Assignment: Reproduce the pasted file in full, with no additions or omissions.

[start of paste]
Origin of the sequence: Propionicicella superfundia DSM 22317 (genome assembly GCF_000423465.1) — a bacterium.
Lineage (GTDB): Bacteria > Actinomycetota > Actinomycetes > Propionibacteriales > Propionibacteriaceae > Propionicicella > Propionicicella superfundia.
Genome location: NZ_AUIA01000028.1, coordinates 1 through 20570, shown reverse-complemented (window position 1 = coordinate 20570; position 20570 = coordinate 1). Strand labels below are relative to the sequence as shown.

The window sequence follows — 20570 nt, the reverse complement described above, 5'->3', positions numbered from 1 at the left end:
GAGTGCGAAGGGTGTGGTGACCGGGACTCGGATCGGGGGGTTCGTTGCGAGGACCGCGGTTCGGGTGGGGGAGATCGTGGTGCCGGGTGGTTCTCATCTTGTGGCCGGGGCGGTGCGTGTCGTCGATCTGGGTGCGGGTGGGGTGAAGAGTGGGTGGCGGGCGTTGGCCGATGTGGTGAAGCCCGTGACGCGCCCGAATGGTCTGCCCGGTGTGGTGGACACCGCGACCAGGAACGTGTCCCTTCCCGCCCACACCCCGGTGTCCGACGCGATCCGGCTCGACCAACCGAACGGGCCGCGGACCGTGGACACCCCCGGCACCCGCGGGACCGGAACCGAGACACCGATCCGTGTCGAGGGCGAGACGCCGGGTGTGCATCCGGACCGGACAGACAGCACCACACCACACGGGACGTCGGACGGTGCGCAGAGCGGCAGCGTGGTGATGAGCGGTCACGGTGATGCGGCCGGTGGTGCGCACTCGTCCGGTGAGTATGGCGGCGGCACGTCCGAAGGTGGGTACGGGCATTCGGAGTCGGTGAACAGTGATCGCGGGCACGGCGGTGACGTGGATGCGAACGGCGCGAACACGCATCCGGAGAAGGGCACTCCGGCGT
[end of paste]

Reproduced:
Origin of the sequence: Propionicicella superfundia DSM 22317 (genome assembly GCF_000423465.1) — a bacterium.
Lineage (GTDB): Bacteria > Actinomycetota > Actinomycetes > Propionibacteriales > Propionibacteriaceae > Propionicicella > Propionicicella superfundia.
Genome location: NZ_AUIA01000028.1, coordinates 1 through 20570, shown reverse-complemented (window position 1 = coordinate 20570; position 20570 = coordinate 1). Strand labels below are relative to the sequence as shown.

The window sequence follows — 20570 nt, the reverse complement described above, 5'->3', positions numbered from 1 at the left end:
GAGTGCGAAGGGTGTGGTGACCGGGACTCGGATCGGGGGGTTCGTTGCGAGGACCGCGGTTCGGGTGGGGGAGATCGTGGTGCCGGGTGGTTCTCATCTTGTGGCCGGGGCGGTGCGTGTCGTCGATCTGGGTGCGGGTGGGGTGAAGAGTGGGTGGCGGGCGTTGGCCGATGTGGTGAAGCCCGTGACGCGCCCGAATGGTCTGCCCGGTGTGGTGGACACCGCGACCAGGAACGTGTCCCTTCCCGCCCACACCCCGGTGTCCGACGCGATCCGGCTCGACCAACCGAACGGGCCGCGGACCGTGGACACCCCCGGCACCCGCGGGACCGGAACCGAGACACCGATCCGTGTCGAGGGCGAGACGCCGGGTGTGCATCCGGACCGGACAGACAGCACCACACCACACGGGACGTCGGACGGTGCGCAGAGCGGCAGCGTGGTGATGAGCGGTCACGGTGATGCGGCCGGTGGTGCGCACTCGTCCGGTGAGTATGGCGGCGGCACGTCCGAAGGTGGGTACGGGCATTCGGAGTCGGTGAACAGTGATCGCGGGCACGGCGGTGACGTGGATGCGAACGGCGCGAACACGCATCCGGAGAAGGGCACTCCGGCGT